Applicant Jeanette Wilcox stated she is one of the tenants of Windsor Arms and has lived there for two years. She will sign a lease agreement to run the traveler's accommodation for a minimum of five years, with an option to renew for five more. She currently manages 72 rental units for the people who also own this property. In this capacity, she said she has seen the trends of renters leaving for the summer, usually in June, then not returning until August or September. She assured the Commission she would not be forcing anyone to move out of these rental units. All the current occupants of the four units will be leaving prior to next year's season. She added it would be very easy to rent these apartments to students, then use them for traveler's accommodations during the summer. She also noted all the apartment units rent for approximately 15% lower than what is typical in Ashland. Wilcox stated the benefits are greater than the negative impacts on the neighborhood. Increased economic benefits will result from the transient occupancy tax and more money will be going to the downtown merchants. There will also be a reduction of traffic and parking in this area because a parking area is already provided for the apartments. Wilcox related she would also be maintaining the condition of the property. With the construction of the new theater, Wilcox said she feels this is an opportunity to use and improve the site. She also commented shutters will be added to the windows on these units and she will relandscape the property. She said she does not see a negative impact on the neighborhood - in fact, the neighbors are supportive.

Steele asked Chambers when students typically return to the university and he responded around September 20. She then asked Wilcox how she could provide housing for students if the apartments were still being used as traveler's accommodations. Wilcox answered she has seen students arriving as late as October 20. She also said she has the leeway to rent out the units earlier than October 15 and added the apartments will all be furnished. Bailey said she sees an inconsistency with this because students can be very messy and traveler's accommodations need to be very neat. Wilcox responded she is very careful with the interviewing process of renters but admitted occasionally someone moves in that leaves a mess. She said she would remove some of the finer things, including good linens, etc. while the units are rented as apartments. Wilcox also related after any renter moves out of a unit, it is thoroughly cleaned and detailed. If approved, she stated she plans on renting the traveler's accommodations for $100/night. This includes two bedrooms, a bathroom and a full kitchen in each unit. Wilcox also noted she often gets requests from people who want to rent an apartment for nine months.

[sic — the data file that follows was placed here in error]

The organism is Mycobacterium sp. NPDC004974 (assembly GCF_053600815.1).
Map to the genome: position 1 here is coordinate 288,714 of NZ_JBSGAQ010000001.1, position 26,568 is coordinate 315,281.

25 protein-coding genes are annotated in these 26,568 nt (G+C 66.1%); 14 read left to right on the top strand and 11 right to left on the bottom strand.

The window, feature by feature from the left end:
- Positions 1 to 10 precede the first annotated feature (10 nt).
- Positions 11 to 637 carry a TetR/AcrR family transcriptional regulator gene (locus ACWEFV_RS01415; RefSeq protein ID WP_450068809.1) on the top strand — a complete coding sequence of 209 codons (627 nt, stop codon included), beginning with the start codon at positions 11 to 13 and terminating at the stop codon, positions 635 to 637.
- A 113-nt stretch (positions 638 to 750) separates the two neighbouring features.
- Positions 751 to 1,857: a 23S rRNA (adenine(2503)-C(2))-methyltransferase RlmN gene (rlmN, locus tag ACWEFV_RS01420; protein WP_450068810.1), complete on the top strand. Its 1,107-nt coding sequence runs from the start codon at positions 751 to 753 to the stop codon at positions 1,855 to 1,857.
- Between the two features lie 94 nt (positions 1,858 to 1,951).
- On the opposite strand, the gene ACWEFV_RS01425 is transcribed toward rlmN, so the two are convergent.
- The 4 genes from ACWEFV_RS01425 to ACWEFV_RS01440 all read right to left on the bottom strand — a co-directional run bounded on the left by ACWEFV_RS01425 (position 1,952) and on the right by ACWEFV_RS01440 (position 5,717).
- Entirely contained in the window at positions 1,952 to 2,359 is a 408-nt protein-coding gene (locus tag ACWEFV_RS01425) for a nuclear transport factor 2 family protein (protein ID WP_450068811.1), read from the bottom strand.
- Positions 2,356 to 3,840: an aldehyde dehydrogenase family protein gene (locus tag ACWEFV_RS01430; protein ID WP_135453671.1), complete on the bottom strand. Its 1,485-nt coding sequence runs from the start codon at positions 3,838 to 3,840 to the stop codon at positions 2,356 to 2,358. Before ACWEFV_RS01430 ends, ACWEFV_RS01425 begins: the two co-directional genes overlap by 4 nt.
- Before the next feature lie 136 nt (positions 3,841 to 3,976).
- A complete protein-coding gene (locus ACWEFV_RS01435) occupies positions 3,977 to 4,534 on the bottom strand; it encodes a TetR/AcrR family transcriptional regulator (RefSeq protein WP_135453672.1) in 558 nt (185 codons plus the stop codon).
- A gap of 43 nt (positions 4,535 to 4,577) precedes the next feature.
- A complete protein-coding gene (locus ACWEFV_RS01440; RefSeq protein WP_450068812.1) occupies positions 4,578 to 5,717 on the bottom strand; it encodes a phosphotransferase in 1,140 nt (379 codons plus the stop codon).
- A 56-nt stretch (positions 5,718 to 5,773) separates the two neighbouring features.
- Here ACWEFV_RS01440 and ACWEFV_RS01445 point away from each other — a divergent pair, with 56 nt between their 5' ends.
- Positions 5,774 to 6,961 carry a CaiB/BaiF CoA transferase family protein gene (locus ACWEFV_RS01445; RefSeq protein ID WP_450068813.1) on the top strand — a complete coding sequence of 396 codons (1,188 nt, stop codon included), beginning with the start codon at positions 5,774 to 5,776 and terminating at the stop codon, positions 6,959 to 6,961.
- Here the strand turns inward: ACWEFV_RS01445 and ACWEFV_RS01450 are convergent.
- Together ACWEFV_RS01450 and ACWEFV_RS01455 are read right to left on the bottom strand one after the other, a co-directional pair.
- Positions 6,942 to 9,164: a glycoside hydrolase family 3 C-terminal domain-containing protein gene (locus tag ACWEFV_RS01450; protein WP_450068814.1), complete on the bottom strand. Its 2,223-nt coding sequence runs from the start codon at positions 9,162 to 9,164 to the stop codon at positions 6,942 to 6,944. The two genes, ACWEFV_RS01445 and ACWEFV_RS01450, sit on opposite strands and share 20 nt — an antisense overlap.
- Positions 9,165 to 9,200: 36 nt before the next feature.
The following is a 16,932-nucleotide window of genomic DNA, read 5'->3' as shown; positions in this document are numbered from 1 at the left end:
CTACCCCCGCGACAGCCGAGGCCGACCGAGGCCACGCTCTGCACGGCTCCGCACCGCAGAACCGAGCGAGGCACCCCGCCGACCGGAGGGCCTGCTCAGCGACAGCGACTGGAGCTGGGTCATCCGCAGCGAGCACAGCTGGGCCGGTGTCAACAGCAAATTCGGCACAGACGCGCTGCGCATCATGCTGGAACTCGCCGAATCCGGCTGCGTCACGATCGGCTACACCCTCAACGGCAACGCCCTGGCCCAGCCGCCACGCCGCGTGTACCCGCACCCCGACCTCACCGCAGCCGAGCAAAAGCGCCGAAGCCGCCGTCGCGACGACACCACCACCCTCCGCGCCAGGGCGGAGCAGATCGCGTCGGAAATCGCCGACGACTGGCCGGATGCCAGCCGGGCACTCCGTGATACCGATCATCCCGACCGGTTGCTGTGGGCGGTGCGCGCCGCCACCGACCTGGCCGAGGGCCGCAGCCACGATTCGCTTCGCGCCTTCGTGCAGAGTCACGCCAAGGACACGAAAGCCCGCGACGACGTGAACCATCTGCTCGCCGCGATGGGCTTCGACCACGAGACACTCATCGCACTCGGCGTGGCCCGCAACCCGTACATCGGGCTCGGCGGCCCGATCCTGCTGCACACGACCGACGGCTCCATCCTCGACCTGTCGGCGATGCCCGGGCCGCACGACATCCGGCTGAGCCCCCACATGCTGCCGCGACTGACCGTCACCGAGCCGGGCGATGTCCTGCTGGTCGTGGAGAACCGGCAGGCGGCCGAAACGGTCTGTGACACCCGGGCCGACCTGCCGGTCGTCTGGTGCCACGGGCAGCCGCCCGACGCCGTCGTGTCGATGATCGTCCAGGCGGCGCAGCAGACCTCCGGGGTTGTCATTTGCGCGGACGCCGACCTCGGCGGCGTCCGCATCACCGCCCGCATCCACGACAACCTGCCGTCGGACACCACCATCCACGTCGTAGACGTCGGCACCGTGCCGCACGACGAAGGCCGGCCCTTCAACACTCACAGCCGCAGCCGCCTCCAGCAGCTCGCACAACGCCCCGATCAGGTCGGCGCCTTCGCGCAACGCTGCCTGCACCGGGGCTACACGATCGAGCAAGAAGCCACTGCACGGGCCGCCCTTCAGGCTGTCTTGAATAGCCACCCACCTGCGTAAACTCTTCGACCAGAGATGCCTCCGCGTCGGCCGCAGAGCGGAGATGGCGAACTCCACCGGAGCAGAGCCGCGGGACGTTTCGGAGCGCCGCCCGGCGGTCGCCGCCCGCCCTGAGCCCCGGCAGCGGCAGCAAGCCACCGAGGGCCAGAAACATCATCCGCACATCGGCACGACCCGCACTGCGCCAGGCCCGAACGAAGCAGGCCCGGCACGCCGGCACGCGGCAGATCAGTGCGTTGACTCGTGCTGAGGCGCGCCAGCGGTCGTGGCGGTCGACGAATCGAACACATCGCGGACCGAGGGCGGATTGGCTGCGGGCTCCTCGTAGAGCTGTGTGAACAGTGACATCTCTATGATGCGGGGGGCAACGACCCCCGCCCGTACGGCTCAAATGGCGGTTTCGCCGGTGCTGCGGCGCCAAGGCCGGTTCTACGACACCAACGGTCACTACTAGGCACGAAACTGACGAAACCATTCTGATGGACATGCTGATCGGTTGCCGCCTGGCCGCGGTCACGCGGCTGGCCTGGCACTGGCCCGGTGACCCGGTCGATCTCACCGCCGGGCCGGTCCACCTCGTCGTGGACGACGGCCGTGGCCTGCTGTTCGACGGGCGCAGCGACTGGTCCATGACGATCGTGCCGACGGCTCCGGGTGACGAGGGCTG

The public hearing was closed and the Commission discussed the application. Bailey asked about the Stone House across the street and Molnar replied at one time it was a traveler's accommodation. It had received City Council approval but over the years, the use had lapsed and rooms are no longer rented as traveler's accommodations. She then questioned the zoning on Pioneer Street. Molnar said all the homes are private and are zoned R-1. She wondered if approval of this application would open the door for these houses to becoming traveler's accommodations also. Molnar stated this did come up during the public hearing for the new OSF theater. A resident on Pioneer Street asked questions about becoming commercial. Molnar said parking is very limited in that area and as stated before, each application would need to be viewed on its own merits.

Maser wondered if this would really be economically feasible, as she has had rentals and knows they can be trashed. She is also concerned there will be fewer apartments available to students and fewer affordable housing units. Steele agreed affordable housing is currently a big issue in Ashland. Shostrom stated he had just been by the site and the loss of residential mix in the neighborhood would be an issue. He said he likes the historic residential feel and that will be lost if the area becomes more commercial. Chambers agreed with Shostrom that the area has historic residential overtones. The core of Ashland has always been a mix; this can be seen in historic photos. He said from an historic point of view, approval of this application would not be in the best interest of Ashland. There have been two previous denials and it still goes against the Comprehensive Plan. Foll concurred and stressed he would not want to set a precedence. He also felt a decision on this application would be more appropriate for the Planning Commission. Skibby stated he agreed with the members and with staff.